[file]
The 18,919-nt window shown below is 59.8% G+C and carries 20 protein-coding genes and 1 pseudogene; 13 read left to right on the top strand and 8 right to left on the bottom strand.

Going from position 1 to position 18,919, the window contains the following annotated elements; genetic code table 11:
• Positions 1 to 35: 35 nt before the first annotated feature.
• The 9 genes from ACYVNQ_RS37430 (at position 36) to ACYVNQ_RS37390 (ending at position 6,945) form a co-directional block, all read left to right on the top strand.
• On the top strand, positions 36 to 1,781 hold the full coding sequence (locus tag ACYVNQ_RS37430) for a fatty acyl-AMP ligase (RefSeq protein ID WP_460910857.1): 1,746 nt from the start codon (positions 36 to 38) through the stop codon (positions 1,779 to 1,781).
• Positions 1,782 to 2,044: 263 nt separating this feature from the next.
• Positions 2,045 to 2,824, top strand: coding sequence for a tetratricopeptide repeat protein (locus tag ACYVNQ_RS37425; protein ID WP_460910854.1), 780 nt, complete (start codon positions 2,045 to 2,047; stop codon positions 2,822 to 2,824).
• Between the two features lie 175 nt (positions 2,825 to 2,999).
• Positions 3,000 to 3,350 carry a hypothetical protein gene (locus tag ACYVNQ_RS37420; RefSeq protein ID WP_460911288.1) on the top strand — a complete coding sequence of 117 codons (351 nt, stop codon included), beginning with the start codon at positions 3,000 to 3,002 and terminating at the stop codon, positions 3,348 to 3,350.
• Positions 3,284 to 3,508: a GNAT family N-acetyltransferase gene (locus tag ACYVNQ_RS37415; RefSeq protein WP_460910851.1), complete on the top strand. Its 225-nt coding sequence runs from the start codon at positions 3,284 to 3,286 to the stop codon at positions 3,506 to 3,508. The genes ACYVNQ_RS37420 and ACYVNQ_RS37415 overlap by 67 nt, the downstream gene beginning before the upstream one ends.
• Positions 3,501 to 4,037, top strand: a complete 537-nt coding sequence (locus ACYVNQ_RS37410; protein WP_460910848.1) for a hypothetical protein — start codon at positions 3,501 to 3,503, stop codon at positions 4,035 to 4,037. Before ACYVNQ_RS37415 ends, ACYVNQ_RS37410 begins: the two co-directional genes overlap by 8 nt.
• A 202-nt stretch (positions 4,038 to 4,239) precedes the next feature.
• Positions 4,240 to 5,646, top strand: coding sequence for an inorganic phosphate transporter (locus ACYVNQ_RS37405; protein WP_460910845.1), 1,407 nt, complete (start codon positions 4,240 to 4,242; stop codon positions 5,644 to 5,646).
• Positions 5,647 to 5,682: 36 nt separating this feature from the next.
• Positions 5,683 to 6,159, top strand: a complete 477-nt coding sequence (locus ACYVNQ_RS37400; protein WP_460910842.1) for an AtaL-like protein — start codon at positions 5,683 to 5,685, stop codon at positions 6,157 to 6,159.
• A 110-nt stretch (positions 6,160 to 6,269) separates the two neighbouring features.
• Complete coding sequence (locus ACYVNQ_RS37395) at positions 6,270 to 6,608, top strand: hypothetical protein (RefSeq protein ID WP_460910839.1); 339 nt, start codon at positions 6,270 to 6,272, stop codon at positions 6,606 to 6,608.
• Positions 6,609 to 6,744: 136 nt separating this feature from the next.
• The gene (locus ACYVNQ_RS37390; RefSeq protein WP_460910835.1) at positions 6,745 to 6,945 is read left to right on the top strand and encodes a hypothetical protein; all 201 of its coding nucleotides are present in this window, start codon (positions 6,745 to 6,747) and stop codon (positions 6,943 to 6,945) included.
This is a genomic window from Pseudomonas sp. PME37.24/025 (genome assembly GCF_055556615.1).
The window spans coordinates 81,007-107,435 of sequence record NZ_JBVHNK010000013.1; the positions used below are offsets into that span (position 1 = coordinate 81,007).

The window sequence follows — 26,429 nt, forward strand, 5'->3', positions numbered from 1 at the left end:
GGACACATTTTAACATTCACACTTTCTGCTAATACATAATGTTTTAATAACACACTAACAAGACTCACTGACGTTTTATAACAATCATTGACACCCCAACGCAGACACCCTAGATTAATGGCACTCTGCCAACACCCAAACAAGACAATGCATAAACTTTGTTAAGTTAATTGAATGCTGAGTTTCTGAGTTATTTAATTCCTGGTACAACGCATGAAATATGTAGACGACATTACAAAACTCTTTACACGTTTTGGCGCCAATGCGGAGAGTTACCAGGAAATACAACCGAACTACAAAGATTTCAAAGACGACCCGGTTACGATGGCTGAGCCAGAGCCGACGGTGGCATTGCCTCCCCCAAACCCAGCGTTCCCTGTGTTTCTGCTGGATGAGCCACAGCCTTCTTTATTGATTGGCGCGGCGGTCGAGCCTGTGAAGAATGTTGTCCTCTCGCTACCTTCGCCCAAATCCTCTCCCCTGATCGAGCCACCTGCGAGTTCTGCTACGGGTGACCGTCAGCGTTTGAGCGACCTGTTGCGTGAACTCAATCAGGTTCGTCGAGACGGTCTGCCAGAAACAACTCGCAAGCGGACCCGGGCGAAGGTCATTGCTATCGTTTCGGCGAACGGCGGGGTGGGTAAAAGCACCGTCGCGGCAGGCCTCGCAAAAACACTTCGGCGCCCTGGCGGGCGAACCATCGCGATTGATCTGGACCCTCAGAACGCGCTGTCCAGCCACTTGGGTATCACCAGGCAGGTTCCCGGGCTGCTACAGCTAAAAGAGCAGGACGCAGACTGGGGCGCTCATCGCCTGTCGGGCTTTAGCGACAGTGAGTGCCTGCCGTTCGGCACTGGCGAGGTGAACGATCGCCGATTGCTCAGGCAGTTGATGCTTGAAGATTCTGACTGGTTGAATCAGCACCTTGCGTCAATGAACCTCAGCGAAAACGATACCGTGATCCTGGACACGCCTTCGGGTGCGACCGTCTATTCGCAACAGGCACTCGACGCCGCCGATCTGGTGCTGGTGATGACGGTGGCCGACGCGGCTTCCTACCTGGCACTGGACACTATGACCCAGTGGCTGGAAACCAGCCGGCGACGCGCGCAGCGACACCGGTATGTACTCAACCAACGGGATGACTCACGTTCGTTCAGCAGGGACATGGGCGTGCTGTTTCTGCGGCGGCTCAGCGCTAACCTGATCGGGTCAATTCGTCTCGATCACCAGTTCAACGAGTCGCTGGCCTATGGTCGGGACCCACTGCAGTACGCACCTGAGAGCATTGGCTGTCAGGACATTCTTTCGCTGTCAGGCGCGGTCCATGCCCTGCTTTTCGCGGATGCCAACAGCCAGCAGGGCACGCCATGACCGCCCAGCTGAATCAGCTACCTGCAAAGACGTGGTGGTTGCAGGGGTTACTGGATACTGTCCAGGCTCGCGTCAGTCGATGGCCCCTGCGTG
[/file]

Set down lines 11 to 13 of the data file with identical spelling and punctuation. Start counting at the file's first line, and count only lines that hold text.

• Positions 3,501 to 4,037, top strand: a complete 537-nt coding sequence (locus ACYVNQ_RS37410; protein WP_460910848.1) for a hypothetical protein — start codon at positions 3,501 to 3,503, stop codon at positions 4,035 to 4,037. Before ACYVNQ_RS37415 ends, ACYVNQ_RS37410 begins: the two co-directional genes overlap by 8 nt.
• A 202-nt stretch (positions 4,038 to 4,239) precedes the next feature.
• Positions 4,240 to 5,646, top strand: coding sequence for an inorganic phosphate transporter (locus ACYVNQ_RS37405; protein WP_460910845.1), 1,407 nt, complete (start codon positions 4,240 to 4,242; stop codon positions 5,644 to 5,646).